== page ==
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The psychology of e-commerce sales: Copycat effect

E-commerce marketing, E-commerce tips

Greg Wise, HubSpot July 3, 2019

About the author: At the time of writing, Greg Wise was a Principal Inbound Marketing Expert & E-Commerce Specialist at HubSpot. In this guest post, he discusses the psychology of e-commerce sales, and how you can make use of social proof or the “copycat effect” to increase e-commerce sales conversions.

Ever cruised Amazon looking for a new book but just couldn’t decide? Sure, the site gives us pretty much everything we need to make a choice — from summaries to actual glances at the first pages of the book — but with so many other options available, it’s hard to narrow down a purchase.

Then, you see it: the “other customers who viewed this book bought…” section. Suddenly, your path is clearer. If those customers liked that book, you probably will, too. This, my friends, is what we call the social default bias. Or, basically, you’re a copycat.

Now, the overwhelming majority of customers like to think they can make up their own minds. But studies show this just isn’t true. Of course, buyers probably have some pretty strong feelings about products they’ve purchased and used before, but when it comes to a first-time buy, they might need a little nudge.

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When the copycat effect works best

If a buyer already has a pretty strong opinion on particular products, he or she won’t care what other buyers are doing. If, however, the products aren’t well known or require specialized knowledge before purchase — such as the book example above — then customers will look to others for guidance.

Those who plan to copy others usually don’t want others to see. In a brick-and-mortar situation, they’ll probably wait until someone has made a selection and moved on before picking up the same item. Now, in an e-commerce situation, no one’s looking. That means buyers will be much more likely to allow social default bias to rule their online buying selections.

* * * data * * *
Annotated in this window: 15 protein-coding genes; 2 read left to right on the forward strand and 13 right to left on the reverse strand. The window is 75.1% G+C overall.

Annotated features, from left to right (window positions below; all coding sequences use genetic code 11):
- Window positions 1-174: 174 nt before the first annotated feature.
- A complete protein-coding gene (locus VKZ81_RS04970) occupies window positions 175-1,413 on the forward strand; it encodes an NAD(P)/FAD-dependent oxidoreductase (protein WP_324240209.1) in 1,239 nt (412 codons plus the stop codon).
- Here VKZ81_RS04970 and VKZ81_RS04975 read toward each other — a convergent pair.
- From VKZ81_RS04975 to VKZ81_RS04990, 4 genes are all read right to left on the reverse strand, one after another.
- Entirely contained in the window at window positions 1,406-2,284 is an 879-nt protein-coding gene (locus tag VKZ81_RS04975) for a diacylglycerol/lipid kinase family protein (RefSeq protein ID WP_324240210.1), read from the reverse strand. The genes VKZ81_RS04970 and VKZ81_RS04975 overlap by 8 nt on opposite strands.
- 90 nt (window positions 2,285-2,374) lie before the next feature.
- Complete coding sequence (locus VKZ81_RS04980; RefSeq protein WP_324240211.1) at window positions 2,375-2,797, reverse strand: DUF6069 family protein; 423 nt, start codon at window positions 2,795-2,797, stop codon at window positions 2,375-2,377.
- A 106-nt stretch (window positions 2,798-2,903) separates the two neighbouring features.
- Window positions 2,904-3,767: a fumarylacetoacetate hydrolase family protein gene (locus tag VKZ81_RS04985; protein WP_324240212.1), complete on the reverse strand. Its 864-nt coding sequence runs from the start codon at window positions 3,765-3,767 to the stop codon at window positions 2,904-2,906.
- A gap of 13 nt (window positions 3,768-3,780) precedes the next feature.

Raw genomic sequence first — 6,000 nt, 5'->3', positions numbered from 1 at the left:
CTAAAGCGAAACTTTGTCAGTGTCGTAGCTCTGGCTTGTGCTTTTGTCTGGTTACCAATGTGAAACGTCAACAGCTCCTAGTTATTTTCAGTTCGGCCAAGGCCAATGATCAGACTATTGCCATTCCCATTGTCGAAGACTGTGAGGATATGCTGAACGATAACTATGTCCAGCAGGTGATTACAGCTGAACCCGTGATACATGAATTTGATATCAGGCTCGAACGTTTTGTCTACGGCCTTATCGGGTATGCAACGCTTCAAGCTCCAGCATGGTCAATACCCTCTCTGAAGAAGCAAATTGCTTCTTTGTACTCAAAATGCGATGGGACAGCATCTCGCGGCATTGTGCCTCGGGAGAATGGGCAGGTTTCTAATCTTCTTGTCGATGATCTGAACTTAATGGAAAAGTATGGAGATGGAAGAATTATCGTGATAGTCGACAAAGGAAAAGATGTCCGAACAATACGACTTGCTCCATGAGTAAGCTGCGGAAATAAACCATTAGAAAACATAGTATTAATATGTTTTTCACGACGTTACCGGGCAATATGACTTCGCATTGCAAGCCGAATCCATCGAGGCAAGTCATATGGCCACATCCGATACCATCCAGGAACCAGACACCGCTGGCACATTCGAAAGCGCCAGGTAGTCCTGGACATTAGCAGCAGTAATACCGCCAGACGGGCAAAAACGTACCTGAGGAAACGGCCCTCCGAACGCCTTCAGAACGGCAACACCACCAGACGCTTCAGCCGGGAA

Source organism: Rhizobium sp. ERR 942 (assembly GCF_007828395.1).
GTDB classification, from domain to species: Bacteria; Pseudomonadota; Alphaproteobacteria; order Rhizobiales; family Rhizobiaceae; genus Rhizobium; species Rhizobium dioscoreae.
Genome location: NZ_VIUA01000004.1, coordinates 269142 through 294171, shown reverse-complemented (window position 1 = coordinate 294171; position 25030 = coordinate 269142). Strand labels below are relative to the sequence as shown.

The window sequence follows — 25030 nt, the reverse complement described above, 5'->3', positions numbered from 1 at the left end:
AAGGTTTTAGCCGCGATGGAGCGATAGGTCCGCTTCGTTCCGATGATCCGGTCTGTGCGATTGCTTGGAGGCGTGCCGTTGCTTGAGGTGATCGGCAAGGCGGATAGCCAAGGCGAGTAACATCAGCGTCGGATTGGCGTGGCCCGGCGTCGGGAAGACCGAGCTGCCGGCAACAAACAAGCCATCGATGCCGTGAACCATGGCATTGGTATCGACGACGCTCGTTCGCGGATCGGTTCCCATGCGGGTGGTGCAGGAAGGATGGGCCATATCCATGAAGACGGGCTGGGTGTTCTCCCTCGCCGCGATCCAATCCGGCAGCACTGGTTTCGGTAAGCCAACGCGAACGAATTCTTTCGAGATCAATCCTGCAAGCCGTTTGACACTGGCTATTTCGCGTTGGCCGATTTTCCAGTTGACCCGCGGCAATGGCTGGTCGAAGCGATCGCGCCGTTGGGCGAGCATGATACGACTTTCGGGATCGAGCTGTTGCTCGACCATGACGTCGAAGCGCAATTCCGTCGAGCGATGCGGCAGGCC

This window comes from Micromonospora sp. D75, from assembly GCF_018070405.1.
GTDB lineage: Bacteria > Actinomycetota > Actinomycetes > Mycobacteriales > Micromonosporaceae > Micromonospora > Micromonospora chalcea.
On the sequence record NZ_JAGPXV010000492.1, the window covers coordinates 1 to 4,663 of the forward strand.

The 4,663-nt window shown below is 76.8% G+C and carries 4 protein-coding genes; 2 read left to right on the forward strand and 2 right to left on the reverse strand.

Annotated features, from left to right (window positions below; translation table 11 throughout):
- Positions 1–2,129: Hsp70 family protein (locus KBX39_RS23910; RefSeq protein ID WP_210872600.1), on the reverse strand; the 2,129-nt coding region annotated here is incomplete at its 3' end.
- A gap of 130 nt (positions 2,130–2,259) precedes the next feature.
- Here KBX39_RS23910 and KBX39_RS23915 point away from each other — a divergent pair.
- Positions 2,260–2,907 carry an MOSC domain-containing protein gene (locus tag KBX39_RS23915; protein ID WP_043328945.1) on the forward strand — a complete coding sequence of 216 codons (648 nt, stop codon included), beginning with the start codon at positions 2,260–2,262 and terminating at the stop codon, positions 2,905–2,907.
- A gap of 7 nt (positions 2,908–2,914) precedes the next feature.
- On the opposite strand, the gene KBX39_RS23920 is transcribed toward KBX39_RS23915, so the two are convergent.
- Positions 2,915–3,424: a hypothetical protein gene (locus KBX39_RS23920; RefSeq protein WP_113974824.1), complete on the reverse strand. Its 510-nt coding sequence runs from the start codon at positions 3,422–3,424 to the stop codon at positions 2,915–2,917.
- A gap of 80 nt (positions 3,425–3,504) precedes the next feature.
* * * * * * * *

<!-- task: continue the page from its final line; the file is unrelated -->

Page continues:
How to make social proof work in e-commerce

You’re probably already aware of how much influence social proof has, but maybe you didn’t realize it could affect this much. Amazon has the right idea, showing buyers the products similar customers love. You can implement something similar in a sidebar on your e-commerce site. Instead of linking product suggestions for cross-selling or even upselling, simply share your most popular items.

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You can filter those items to fit the products buyers are searching, or you can just show the top purchases from 1 to 10. Just like the New York Times bestseller list, bestselling items prompt even more buyers to take a chance.

Adding reviews to each product page on your e-commerce site is a great idea, too. That gives potential buyers the chance to see which items are the most popular and why. When they know why, they have one more reason to snag their own when no one is looking.

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Using social networks to leverage the copycat effect

Social listening is another great way to make use of this particular psychology phenomenon. Sure, you have plenty of followers, but they don’t all follow each other. It’s okay to toot your own horn a little bit. Amazon lets buyers send out a tweet or Facebook update every time they make a purchase on the site. While you may not be able to include that feature on your website, you can seek out those who tweet anyway.

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When you search for your company or products, find those who have great things to say and then retweet them. Like their Facebook statuses. Share their LinkedIn posts. Re-gram their Instagram posts. When you do these things, your followers see what others are buying and start adding items to their wish lists.

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